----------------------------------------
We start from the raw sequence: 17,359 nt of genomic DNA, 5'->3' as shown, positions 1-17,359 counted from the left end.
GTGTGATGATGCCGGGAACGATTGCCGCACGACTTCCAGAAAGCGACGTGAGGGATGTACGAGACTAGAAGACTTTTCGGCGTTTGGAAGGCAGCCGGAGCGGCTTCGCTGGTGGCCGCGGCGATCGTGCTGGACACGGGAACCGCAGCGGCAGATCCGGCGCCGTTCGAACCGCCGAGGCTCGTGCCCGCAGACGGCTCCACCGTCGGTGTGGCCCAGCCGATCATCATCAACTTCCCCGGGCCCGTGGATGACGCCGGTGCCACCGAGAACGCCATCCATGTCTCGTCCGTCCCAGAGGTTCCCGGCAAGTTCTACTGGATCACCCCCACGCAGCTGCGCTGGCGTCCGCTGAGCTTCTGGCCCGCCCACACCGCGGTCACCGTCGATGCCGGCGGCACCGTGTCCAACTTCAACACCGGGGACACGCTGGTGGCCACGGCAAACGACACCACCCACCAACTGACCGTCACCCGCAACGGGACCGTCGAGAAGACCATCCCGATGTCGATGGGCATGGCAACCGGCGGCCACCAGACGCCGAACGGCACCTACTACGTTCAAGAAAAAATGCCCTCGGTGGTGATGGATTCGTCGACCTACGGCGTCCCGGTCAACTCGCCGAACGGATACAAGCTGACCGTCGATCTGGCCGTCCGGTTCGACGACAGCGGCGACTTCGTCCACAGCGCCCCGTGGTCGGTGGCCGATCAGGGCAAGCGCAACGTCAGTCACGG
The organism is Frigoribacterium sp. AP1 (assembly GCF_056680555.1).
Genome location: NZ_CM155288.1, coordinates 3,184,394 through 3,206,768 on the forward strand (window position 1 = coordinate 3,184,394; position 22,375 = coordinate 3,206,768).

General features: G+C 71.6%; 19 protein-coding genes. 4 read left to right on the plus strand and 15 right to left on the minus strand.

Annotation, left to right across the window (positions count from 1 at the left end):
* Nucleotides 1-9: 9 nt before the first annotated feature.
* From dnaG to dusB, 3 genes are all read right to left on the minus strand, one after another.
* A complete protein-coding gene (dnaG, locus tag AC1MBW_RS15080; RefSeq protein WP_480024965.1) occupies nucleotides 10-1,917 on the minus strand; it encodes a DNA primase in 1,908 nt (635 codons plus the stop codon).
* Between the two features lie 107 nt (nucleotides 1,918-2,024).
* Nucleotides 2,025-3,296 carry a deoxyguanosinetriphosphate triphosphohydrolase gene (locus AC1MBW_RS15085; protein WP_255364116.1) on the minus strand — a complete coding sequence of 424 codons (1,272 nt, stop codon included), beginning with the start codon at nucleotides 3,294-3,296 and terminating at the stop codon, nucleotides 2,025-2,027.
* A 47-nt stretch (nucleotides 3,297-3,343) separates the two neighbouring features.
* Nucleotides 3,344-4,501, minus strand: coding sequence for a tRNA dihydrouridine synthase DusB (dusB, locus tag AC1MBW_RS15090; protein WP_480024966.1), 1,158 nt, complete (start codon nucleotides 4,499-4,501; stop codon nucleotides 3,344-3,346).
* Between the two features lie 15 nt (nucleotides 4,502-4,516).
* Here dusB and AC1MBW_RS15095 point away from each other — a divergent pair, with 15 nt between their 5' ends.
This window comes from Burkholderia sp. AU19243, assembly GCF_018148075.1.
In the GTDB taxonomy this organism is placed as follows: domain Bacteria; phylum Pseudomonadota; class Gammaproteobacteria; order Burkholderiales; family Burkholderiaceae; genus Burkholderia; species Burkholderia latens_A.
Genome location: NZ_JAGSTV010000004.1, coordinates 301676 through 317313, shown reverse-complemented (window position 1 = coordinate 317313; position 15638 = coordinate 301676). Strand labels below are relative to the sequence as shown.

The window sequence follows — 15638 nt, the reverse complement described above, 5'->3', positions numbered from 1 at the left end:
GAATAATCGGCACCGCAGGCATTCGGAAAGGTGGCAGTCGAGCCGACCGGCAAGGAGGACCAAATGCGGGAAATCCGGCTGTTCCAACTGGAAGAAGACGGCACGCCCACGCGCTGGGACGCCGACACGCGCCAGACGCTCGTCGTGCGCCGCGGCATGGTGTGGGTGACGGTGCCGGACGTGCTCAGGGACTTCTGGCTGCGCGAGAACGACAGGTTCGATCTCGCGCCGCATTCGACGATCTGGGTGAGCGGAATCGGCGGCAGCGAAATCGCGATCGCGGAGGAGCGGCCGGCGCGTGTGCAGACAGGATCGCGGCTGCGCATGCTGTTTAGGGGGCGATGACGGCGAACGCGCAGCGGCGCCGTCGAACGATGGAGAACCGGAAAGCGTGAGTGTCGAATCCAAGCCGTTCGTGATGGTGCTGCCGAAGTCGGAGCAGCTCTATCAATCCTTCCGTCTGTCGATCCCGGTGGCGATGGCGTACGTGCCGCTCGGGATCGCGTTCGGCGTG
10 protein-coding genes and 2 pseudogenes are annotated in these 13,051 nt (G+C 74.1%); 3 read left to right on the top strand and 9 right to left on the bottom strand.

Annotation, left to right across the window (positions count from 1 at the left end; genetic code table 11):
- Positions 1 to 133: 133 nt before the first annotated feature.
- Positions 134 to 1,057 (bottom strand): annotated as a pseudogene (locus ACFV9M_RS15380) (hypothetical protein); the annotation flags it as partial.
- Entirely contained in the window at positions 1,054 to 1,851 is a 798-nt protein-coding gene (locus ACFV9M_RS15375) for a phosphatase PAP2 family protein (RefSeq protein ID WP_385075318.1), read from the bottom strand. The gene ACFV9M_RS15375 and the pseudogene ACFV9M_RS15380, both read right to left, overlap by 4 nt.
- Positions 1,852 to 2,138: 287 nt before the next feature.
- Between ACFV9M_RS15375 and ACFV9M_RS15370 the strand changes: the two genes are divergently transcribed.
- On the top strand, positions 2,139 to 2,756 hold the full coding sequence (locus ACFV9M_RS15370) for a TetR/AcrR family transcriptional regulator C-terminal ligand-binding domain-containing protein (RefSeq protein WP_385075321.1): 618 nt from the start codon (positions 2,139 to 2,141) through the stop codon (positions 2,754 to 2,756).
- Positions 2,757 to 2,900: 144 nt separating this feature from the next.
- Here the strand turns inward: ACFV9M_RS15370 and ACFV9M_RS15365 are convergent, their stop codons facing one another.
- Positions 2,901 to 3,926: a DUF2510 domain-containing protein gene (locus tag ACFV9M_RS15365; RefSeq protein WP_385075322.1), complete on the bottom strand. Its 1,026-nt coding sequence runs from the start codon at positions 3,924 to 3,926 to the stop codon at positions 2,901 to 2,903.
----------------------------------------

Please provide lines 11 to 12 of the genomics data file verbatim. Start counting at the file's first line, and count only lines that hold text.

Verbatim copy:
* Nucleotides 2,025-3,296 carry a deoxyguanosinetriphosphate triphosphohydrolase gene (locus AC1MBW_RS15085; protein WP_255364116.1) on the minus strand — a complete coding sequence of 424 codons (1,272 nt, stop codon included), beginning with the start codon at nucleotides 3,294-3,296 and terminating at the stop codon, nucleotides 2,025-2,027.
* A 47-nt stretch (nucleotides 3,297-3,343) separates the two neighbouring features.